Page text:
In the summer of 2020, #SonicFriday transformed a national museum’s relationship with sound and its audiences. Through 6 months of creative online engagement with sound, audiences found their voice at a time when the United Kingdom was in pandemic lockdown and all museums in the country had to close their doors.
Inspired by its world-leading collection of sound technologies, the National Science and Media Museum (Bradford, UK) invited social media users to share memories and stories around their personal relationship with sound culture: from cassettes, CDs and mp3s to digital sampling and lockdown sounds.
The response of audiences was unexpected: up to 3,000 users actively involved and more than 300 digital memories collected throughout different platforms. These memories not only enriched the collection, giving the birth to YouTube playlist, multimedia galleries and sound maps, but they gave life to the objects that, until then, remained silent in the physical galleries. The project created a new and thrilling interrogative: should these memories become heritage?
The aim of the project, designed in collaboration with the University of Leicester – School of Museum Studies in response to Covid-19, was to find new ways to make people interact with the objects of the museum’s collection using digital platforms. The project allowed the museum to continue engaging audiences during the museum closure, but also offered the opportunity to explore a new relationship with online users, who become curators of a collaborative story on sound technologies.
There were four major achievements of this project.
- INNOVATIVE DIGITAL FORMATS
#SonicFriday introduced new innovative digital formats to engage audiences with the objects of the collection. The project explored new opportunities of using social media and audio-based platforms to narrate the story of the objects and let people interact with them. YouTube playlists, multimedia galleries, sound maps and Twitter exhibitions became a new way to connect the objects with the sound and music that were part of their essence and with people’s life stories.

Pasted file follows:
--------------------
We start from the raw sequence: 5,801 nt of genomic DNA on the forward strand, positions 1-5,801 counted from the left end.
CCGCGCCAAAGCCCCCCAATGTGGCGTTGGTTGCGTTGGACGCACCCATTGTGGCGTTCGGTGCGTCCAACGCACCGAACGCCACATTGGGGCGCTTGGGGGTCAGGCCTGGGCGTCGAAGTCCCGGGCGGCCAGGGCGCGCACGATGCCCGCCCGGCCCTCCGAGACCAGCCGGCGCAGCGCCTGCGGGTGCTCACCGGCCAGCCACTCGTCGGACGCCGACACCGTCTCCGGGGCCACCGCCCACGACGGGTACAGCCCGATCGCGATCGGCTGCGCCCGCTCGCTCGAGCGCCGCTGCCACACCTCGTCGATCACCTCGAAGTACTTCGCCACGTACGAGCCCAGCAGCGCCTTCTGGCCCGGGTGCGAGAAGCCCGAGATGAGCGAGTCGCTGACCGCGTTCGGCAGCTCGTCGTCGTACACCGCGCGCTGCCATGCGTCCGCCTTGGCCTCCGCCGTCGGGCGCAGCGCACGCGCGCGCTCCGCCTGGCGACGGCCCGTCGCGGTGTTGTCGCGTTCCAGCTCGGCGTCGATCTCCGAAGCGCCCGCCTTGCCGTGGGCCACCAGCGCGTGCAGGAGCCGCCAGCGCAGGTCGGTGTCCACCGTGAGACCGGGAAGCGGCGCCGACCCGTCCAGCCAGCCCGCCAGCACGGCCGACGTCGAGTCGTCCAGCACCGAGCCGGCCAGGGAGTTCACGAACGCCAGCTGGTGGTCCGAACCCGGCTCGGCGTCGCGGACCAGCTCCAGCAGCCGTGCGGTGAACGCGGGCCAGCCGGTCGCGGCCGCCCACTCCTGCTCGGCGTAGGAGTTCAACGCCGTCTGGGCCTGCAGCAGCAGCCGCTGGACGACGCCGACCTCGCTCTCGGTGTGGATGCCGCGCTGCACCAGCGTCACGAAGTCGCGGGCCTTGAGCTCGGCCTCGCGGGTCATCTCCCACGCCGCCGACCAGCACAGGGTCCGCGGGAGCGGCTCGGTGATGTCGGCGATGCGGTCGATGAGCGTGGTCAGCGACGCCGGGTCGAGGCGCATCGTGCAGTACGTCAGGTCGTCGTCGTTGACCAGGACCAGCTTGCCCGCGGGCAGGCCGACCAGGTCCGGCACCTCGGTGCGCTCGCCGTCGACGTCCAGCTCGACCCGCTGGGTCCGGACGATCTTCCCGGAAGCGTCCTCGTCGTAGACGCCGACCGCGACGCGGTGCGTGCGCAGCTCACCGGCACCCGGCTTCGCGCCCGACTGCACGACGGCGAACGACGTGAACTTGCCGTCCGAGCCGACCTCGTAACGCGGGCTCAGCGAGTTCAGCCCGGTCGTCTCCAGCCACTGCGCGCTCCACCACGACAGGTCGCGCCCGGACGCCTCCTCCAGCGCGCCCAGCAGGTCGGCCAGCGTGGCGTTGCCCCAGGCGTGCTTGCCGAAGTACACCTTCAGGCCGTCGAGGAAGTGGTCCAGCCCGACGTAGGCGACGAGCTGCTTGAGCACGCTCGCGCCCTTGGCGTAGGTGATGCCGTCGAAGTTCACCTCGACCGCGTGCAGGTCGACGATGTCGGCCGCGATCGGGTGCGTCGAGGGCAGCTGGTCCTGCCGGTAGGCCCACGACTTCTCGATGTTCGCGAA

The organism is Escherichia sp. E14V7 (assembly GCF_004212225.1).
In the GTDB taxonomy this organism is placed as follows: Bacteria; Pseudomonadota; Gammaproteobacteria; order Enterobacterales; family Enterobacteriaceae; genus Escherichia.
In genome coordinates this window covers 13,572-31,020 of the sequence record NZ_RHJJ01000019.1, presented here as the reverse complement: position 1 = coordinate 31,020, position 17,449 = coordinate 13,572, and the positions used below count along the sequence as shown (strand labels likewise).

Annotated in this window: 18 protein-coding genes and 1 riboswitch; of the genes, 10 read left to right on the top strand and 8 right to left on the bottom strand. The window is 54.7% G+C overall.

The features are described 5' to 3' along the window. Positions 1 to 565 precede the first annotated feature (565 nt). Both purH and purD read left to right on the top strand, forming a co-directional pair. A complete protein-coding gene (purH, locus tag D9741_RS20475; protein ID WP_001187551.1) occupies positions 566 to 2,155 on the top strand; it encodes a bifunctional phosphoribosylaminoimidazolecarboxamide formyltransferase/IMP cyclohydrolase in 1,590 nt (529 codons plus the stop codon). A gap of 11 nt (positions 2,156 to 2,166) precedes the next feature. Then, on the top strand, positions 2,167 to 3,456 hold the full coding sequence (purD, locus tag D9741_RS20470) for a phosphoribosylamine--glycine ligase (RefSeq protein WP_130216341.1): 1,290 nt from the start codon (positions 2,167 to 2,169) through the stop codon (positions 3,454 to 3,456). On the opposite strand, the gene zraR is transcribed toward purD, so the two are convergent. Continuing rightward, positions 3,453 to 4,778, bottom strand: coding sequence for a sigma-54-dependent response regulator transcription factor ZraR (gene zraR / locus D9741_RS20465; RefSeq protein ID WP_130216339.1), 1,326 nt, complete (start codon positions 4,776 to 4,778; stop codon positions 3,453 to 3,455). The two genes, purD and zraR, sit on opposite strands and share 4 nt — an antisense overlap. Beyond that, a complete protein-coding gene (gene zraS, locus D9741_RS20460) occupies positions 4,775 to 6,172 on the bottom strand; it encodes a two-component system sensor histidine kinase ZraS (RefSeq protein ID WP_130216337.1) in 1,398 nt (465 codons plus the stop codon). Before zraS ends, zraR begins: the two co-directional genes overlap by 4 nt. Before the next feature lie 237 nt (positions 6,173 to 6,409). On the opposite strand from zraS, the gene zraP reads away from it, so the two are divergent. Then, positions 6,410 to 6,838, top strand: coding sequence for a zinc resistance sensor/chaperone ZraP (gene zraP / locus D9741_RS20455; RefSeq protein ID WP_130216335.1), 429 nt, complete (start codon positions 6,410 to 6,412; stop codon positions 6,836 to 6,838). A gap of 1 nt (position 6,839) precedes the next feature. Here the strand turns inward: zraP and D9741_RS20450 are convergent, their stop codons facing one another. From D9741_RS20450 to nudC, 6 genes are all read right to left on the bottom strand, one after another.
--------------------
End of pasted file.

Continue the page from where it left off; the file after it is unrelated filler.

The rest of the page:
Three were, in particular, the most successful format experimented in the project.
Each theme of the project was presented through an introductory narrative published on the museum website and on social media. On Twitter, these narratives were included in special threads where the museum shared the stories collected from curators and museum volunteers and invited online users to add their own.
Memories from my Cassette player: https://twitter.com/MediaMuseum/status/1278978187238785024
I love digital sampling: https://twitter.com/MediaMuseum/status/1286588939281805312
Sounds of my Quarantine: https://twitter.com/MediaMuseum/status/1294207321653075968
My digital music library: https://twitter.com/i/status/1296733715360612353
Electric Stories of Music: https://twitter.com/MediaMuseum/status/1299273771824668673
The curatorial playlists
YouTube was used as a curatorial tool to tell the story of two synthesisers from the Sound Technologies collection and connect them with the music they contributed to create. The playlists were published on the museum blog and stimulated a high level of engagement on Twitter, Facebook and Instagram.
The Fairlight Playlist: https://blog.scienceandmediamuseum.org.uk/fairlight-cmi-playlist/
The Oberheim Playlist: https://blog.scienceandmediamuseum.org.uk/the-oberheim-synthesizer-a-playlist/
Collaborative sound map